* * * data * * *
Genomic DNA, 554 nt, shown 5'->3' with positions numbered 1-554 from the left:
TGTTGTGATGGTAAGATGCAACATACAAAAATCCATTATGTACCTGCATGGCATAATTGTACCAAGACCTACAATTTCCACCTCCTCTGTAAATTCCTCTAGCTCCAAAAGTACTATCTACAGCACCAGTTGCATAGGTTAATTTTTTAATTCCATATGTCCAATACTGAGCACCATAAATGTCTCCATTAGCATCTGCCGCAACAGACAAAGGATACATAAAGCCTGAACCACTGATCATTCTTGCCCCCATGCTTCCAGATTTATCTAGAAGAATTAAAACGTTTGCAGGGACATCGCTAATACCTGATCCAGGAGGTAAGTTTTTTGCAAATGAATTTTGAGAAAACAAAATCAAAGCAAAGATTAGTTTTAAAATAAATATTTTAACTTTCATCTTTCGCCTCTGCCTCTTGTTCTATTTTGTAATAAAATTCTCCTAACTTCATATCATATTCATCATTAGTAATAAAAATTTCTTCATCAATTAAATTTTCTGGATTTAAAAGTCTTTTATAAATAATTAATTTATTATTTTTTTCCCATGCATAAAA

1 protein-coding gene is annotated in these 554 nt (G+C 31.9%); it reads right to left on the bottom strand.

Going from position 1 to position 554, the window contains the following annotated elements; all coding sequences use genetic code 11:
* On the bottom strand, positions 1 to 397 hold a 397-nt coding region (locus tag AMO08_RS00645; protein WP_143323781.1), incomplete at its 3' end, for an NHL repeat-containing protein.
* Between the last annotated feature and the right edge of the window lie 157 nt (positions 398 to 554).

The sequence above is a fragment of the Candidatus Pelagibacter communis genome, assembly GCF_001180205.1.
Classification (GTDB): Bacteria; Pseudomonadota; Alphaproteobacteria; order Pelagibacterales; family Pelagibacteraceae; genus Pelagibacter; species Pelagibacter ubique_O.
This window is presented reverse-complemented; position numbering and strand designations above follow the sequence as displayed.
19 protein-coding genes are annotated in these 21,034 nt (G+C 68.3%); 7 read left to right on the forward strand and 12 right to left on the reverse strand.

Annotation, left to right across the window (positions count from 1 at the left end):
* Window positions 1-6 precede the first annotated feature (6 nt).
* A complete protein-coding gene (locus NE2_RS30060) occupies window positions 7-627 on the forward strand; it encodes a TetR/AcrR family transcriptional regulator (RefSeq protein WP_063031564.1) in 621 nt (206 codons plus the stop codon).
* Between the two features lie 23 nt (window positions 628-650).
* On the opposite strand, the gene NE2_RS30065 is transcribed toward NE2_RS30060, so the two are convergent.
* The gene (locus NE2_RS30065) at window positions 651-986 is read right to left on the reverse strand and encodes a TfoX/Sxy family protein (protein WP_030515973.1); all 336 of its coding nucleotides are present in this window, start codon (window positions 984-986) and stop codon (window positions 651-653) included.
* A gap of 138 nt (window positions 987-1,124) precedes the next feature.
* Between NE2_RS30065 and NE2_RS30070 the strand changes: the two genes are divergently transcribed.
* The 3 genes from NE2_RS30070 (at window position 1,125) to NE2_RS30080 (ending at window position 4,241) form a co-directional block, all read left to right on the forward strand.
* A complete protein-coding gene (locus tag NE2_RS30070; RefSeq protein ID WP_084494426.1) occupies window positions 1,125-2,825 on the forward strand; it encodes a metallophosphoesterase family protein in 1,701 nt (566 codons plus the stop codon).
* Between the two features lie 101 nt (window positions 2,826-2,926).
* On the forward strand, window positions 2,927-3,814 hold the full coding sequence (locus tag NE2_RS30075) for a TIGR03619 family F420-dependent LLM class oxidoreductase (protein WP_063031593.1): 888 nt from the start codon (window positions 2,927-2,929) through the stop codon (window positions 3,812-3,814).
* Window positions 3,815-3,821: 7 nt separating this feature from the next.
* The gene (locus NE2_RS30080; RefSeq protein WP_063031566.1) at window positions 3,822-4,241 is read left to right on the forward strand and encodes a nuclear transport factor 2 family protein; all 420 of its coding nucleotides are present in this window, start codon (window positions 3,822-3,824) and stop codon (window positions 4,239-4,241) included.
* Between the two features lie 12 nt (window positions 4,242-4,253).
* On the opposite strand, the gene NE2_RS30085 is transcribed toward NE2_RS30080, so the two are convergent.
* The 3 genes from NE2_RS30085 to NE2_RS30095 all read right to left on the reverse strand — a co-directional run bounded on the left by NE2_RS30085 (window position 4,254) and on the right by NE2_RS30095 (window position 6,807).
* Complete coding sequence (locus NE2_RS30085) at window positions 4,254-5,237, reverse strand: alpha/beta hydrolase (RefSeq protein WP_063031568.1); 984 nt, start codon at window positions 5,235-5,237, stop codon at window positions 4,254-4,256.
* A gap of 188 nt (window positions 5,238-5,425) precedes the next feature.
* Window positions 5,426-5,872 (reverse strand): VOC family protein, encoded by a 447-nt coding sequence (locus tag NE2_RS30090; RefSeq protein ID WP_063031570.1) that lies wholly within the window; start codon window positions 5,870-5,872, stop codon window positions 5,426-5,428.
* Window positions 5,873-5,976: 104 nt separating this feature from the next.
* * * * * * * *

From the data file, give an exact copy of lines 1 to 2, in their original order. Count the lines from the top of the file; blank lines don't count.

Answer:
Genomic DNA, 554 nt, shown 5'->3' with positions numbered 1-554 from the left:
TGTTGTGATGGTAAGATGCAACATACAAAAATCCATTATGTACCTGCATGGCATAATTGTACCAAGACCTACAATTTCCACCTCCTCTGTAAATTCCTCTAGCTCCAAAAGTACTATCTACAGCACCAGTTGCATAGGTTAATTTTTTAATTCCATATGTCCAATACTGAGCACCATAAATGTCTCCATTAGCATCTGCCGCAACAGACAAAGGATACATAAAGCCTGAACCACTGATCATTCTTGCCCCCATGCTTCCAGATTTATCTAGAAGAATTAAAACGTTTGCAGGGACATCGCTAATACCTGATCCAGGAGGTAAGTTTTTTGCAAATGAATTTTGAGAAAACAAAATCAAAGCAAAGATTAGTTTTAAAATAAATATTTTAACTTTCATCTTTCGCCTCTGCCTCTTGTTCTATTTTGTAATAAAATTCTCCTAACTTCATATCATATTCATCATTAGTAATAAAAATTTCTTCATCAATTAAATTTTCTGGATTTAAAAGTCTTTTATAAATAATTAATTTATTATTTTTTTCCCATGCATAAAA